Wednesday, January 05, 2011

Daredevil: Yellow -- Jeph Loeb and Tim Sale

I remember very well buying the first issue of DAREDEVIL off the spinner rack in Trammell’s Grocery Store. I thought it was great, and for a long time DAREDEVIL was one of my favorite comics. I’ll admit, though, I got burned out on the character even before I quit reading comics in the Nineties. Just didn’t care for the direction some of the storylines went. I still have a great fondness for those early issues, though, when Daredevil wore his original yellow-and-red costume.


So it comes as no surprise that I really liked DAREDEVIL: YELLOW, the collected edition of a mini-series by writer Jeph Loeb and artist Tim Sale. It’s not actually a retelling of the character’s origin – that’s referred to but doesn’t take place on-screen – but more of a revisiting of the events in the first several issues of DAREDEVIL told from slightly different angles. There’s not a lot of retconning and monkeying with the original version, either. Loeb and Sale pretty much stick to what Stan Lee, Bill Everett, and Wally Wood created in those issues, just expanding on it here and there.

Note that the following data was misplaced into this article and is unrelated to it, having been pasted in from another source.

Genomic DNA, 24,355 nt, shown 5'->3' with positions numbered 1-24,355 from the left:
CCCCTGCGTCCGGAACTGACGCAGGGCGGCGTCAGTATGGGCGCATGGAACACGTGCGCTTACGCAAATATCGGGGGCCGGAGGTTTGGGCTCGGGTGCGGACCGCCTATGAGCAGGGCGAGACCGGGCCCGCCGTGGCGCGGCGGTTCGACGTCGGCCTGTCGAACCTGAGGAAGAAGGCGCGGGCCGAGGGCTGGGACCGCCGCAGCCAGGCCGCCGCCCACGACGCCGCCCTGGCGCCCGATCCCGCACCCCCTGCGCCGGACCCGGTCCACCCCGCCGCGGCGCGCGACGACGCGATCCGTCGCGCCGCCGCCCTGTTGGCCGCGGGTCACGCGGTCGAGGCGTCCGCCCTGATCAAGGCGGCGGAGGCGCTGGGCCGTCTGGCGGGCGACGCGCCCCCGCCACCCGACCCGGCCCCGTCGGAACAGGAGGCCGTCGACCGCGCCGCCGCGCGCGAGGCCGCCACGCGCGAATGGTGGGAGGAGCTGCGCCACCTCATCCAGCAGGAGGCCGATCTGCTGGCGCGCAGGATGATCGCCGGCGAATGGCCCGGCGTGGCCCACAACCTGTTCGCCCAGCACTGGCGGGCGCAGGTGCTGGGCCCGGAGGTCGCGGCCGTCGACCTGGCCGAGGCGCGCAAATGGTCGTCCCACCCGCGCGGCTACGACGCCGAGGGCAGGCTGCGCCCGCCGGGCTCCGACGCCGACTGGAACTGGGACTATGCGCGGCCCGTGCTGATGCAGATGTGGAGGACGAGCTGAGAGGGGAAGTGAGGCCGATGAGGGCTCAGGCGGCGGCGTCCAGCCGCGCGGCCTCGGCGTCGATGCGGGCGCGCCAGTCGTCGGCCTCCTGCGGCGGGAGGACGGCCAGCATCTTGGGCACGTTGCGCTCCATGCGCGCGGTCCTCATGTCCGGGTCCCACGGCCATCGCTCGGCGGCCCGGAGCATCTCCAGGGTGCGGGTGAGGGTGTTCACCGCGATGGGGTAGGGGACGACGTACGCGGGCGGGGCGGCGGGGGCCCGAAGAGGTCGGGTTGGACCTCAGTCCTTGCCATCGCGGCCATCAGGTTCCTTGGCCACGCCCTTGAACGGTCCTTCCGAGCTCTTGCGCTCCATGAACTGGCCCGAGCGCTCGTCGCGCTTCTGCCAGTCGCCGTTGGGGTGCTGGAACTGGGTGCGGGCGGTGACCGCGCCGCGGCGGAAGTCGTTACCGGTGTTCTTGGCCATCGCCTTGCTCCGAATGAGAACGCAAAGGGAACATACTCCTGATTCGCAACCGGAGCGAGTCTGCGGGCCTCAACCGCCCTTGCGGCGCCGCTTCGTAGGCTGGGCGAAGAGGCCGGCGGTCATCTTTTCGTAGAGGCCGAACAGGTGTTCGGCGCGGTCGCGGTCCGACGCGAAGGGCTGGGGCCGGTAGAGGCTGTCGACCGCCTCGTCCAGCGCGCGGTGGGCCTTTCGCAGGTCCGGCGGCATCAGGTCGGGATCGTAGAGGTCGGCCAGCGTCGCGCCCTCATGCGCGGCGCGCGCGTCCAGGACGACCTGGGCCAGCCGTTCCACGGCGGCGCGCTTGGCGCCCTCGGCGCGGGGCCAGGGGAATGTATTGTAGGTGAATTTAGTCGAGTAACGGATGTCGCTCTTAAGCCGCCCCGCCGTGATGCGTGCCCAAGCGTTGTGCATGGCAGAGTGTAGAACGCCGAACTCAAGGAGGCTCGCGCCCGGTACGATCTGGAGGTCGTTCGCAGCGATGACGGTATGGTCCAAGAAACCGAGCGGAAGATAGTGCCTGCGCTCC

Everett’s art in the first issue is some of the most memorable I’ve ever seen in comics. A lot of the panels are still vivid in my mind. Sale does a fine job of capturing the same feel without slavishly imitating the work of Everett or Wally Wood, who took over the art chores with the second issue. He’s one of my favorite modern comics artists, being responsible (with Loeb) for the great Batman mini-series THE LONG HALLOWEEN and DARK VICTORY, SUPERMAN FOR ALL SEASONS, and (with Brandon Choi) DEATHBLOW: SINNERS AND SAINTS, one of my all-time favorite graphic novel/collections.


As with MARVELS and MARVELS: EYE OF THE CAMERA, the nostalgia factor is probably one reason I enjoyed DAREDEVIL: YELLOW so much. I can’t read it without remembering the times when I read the original issues on which it’s based. But even if you’ve never read those stories, it’s well worth reading if you’re a Daredevil fan or a fan of good comics in general. Highly recommended.

12 comments:

pattinase (abbott) said...

I don't remember those spinner racks. Did I just not see them? In fact, I don't remember any stores selling books in my Philly neighborhood. I think I had to go to a department stores's book section (Gimbels) to buy a book. I took five books from the local library every Friday after school, the limit, and returned them the next. I never bought a book until I was in college, I think. Sad. Although this may be the wave of the future.

Prashant C. Trikannad said...